Olympics’ most wanted: Terror police fear suspect hunted after Bulgarian bus bomb could be on his way to London 2012
A terrorist believed to have been involved in a horrific suicide bomb attack in Bulgaria last week has emerged as one of the biggest security threats to the Olympics.
The man is thought to be carrying a U.S. passport under the name of David Jefferson and fled following the attack which killed six people last Wednesday in the resort of Burgas.
He has emerged as a top target for Israeli security agents who fear their athletes will be attacked by an Iranian terror squad operating in Europe.
The terrorist, who is suspected of helping the suicide bomber, is thought to have another powerful bomb similar to the one which destroyed the Israeli tourist bus.
Following the Israeli concerns, security has been stepped up around its athletes taking part in the Games.
MI5 and Scotland Yard are thought to have raised their threat assessment against the Israeli delegation as Britain prepares for the largest peacetime security operation ahead of the opening of the Olympics this Friday.
According to The Sunday Times, the Israeli government – fearing a repeat of the 1972 Olympic Games in Munich when 11 of its athletes and coaches were murdered – has sent agents from its internal security service Shin Bet to increase the protection around its Olympic team.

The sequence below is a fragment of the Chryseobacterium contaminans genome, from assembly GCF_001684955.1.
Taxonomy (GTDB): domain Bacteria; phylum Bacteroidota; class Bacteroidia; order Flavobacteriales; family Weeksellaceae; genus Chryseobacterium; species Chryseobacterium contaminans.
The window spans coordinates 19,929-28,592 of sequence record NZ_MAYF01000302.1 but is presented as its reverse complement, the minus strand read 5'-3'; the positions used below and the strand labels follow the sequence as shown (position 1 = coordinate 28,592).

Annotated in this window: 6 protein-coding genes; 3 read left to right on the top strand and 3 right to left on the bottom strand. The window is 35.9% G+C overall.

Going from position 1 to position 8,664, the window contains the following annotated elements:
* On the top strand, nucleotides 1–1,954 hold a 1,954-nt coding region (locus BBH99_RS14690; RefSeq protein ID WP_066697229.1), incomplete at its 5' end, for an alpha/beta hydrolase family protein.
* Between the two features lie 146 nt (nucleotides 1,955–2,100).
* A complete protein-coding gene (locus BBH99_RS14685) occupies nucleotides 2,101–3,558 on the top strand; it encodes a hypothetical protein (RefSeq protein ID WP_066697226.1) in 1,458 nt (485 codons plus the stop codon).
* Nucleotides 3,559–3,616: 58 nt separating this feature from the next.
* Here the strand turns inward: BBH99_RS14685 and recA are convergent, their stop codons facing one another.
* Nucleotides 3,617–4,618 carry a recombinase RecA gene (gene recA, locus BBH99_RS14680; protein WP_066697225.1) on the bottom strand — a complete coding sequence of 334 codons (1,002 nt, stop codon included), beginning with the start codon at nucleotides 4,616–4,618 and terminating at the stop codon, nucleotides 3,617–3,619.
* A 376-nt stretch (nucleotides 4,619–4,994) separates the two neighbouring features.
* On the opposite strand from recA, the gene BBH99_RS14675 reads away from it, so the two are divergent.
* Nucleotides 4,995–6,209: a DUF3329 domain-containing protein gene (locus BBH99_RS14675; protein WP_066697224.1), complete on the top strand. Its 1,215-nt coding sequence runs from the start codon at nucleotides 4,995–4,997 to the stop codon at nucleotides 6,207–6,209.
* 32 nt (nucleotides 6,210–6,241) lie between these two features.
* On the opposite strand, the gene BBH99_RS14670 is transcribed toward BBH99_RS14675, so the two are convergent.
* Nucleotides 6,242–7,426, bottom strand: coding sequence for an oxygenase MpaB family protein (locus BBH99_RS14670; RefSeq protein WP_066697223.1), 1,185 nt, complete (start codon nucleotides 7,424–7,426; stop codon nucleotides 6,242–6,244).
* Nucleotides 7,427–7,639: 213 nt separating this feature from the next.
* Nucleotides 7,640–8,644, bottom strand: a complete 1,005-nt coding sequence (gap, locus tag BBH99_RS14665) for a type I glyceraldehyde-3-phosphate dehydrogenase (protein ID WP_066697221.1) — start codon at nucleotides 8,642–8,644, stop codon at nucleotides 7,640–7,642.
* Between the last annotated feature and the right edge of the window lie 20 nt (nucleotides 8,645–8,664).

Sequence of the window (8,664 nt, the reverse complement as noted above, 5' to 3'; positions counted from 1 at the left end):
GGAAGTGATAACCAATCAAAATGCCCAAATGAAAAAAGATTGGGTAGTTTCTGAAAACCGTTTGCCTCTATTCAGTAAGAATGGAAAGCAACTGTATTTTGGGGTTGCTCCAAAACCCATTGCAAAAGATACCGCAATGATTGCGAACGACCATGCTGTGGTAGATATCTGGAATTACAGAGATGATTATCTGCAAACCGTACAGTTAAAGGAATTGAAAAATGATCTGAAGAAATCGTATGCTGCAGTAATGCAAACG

Israel‘s external security service Mossad are also thought to have sent a team of agents to Europe to hunt for a group of white Europeans who have converted to Islam and are working with the Iranian Quds force and Hezbollah – the terrorist group backed by Tehran.
The horrific blast in Bulgaria is thought to be the latest in a number of revenge attacks by Iran because it believes Israel assassinated some of its nuclear scientists.
Whitehall officials have dismissed the threat of a credible plot against the Israeli Olympic delegation and suggested Israel could be attempting to increase the pressure on British authorities to increase security around the Games.
But a source in the Jewish community in London said: ‘There is a pattern emerging with a build-up of attacks against Israelis and Jewish targets by Iran or Hezbollah over the past year. There is a real fear about this.’
The Metropolitan police commissioner Bernard Hogan-Howe suggested last week that extra security measures had been taken to protect Olympic delegations which could be targeted by terrorists.
He said: ‘One of the things we have to watch out for is that some of the countries are under threat of terrorism.’
The security operation around the Olympic Games is unprecedented. Protecting the Olympic Park and 26 other venues will be 17,000 troops and 7,000 private security guards. Sniffer dogs and airport-style security screening will also be in place at every entrance to the stadium and snipers will be in place on the roof.
London‘s streets will also see an extra 12,500 police officers on patrol while the Olympic Stadium has seen panic rooms installed for VIPS and spectators in case of an attack.